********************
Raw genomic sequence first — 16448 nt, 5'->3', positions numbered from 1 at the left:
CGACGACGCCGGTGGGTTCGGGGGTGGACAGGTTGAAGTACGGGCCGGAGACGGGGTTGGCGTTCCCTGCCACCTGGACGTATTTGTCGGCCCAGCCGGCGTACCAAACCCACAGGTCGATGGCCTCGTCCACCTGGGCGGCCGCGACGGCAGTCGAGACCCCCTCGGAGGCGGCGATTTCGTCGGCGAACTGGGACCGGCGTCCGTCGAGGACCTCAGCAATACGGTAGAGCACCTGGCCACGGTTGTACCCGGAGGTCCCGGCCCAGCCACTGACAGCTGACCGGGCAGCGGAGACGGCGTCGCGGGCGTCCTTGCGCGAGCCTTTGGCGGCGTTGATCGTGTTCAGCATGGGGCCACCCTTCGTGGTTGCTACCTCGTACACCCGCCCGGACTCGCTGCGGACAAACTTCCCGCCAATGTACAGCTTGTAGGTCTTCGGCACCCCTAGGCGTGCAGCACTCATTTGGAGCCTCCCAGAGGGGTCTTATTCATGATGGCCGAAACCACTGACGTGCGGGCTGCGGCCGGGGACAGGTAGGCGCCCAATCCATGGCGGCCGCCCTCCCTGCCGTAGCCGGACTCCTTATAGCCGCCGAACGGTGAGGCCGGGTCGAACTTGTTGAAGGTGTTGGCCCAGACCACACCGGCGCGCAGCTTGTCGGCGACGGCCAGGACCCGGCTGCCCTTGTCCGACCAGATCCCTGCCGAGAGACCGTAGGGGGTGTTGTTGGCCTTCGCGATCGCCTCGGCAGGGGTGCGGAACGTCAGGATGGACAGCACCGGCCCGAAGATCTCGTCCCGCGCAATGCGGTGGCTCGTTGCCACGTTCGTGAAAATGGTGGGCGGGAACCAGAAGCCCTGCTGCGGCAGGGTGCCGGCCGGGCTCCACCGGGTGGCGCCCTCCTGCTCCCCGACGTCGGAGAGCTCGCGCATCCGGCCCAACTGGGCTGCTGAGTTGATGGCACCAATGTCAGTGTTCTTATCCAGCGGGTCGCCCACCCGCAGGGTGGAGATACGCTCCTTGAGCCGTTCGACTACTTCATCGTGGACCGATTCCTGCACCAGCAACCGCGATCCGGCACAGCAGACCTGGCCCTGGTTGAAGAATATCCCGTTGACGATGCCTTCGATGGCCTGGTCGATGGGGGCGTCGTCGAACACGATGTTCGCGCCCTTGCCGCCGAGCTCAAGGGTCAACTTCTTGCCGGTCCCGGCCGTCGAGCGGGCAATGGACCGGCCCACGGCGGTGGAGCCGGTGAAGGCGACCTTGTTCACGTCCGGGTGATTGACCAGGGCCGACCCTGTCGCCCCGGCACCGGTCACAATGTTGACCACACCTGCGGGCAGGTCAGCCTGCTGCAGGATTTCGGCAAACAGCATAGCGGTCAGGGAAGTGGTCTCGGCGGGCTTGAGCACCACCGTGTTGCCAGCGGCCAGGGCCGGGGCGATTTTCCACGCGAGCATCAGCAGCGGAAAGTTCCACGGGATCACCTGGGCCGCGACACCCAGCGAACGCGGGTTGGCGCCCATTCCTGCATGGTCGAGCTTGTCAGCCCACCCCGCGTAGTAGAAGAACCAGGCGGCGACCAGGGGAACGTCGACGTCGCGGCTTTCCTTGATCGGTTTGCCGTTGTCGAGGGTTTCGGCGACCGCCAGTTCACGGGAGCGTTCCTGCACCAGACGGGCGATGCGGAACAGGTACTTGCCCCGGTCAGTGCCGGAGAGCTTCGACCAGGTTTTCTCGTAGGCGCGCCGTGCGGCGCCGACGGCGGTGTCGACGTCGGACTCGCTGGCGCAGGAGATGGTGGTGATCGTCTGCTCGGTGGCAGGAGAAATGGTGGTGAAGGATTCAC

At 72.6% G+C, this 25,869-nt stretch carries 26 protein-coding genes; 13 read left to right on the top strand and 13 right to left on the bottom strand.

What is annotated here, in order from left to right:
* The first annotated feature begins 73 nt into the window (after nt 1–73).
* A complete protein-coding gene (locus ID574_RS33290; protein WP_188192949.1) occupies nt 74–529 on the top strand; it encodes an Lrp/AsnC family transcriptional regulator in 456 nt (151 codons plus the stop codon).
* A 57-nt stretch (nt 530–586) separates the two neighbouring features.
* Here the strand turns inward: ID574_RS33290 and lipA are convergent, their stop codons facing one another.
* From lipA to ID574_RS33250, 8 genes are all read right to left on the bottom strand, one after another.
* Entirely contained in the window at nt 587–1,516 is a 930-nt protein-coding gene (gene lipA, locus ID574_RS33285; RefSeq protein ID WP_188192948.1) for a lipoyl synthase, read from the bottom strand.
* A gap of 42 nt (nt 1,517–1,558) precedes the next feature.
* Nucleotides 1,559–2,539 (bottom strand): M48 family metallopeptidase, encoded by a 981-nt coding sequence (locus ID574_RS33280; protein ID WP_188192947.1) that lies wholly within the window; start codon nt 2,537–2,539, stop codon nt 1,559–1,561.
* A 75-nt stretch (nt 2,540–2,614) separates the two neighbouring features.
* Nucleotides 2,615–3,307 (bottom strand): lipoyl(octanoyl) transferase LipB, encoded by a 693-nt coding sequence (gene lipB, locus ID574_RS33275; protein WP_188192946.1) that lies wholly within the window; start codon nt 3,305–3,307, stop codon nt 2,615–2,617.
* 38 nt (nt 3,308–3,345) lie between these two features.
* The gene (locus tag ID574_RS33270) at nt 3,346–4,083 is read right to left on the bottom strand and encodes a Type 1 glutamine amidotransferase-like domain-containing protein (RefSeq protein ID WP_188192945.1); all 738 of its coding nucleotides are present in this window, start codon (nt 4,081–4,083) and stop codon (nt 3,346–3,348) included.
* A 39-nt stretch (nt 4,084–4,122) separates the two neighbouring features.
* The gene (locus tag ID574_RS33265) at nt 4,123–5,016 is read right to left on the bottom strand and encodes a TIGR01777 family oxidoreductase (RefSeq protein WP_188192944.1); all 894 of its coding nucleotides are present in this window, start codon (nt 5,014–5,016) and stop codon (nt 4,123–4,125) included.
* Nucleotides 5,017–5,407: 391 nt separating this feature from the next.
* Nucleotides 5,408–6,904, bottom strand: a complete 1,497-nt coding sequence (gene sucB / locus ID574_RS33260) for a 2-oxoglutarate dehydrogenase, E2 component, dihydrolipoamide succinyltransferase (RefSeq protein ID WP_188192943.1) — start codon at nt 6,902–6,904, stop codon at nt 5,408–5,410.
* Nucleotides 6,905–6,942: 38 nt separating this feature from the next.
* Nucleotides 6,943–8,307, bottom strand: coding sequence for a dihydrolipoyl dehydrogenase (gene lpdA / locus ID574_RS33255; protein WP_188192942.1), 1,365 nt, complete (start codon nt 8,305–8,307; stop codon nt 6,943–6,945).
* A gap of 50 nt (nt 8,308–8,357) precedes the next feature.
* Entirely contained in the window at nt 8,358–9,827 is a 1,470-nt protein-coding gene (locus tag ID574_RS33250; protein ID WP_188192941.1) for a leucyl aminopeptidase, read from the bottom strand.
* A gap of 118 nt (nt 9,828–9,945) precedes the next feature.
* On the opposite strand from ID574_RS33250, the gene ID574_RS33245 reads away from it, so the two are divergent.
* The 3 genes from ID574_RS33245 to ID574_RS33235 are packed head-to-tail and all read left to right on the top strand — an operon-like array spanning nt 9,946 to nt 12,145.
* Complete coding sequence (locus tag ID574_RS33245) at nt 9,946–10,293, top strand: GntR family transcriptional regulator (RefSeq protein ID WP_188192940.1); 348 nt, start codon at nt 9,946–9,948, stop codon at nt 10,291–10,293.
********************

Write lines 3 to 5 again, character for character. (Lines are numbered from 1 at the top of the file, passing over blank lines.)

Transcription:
At 72.6% G+C, this 25,869-nt stretch carries 26 protein-coding genes; 13 read left to right on the top strand and 13 right to left on the bottom strand.

What is annotated here, in order from left to right:
* The first annotated feature begins 73 nt into the window (after nt 1–73).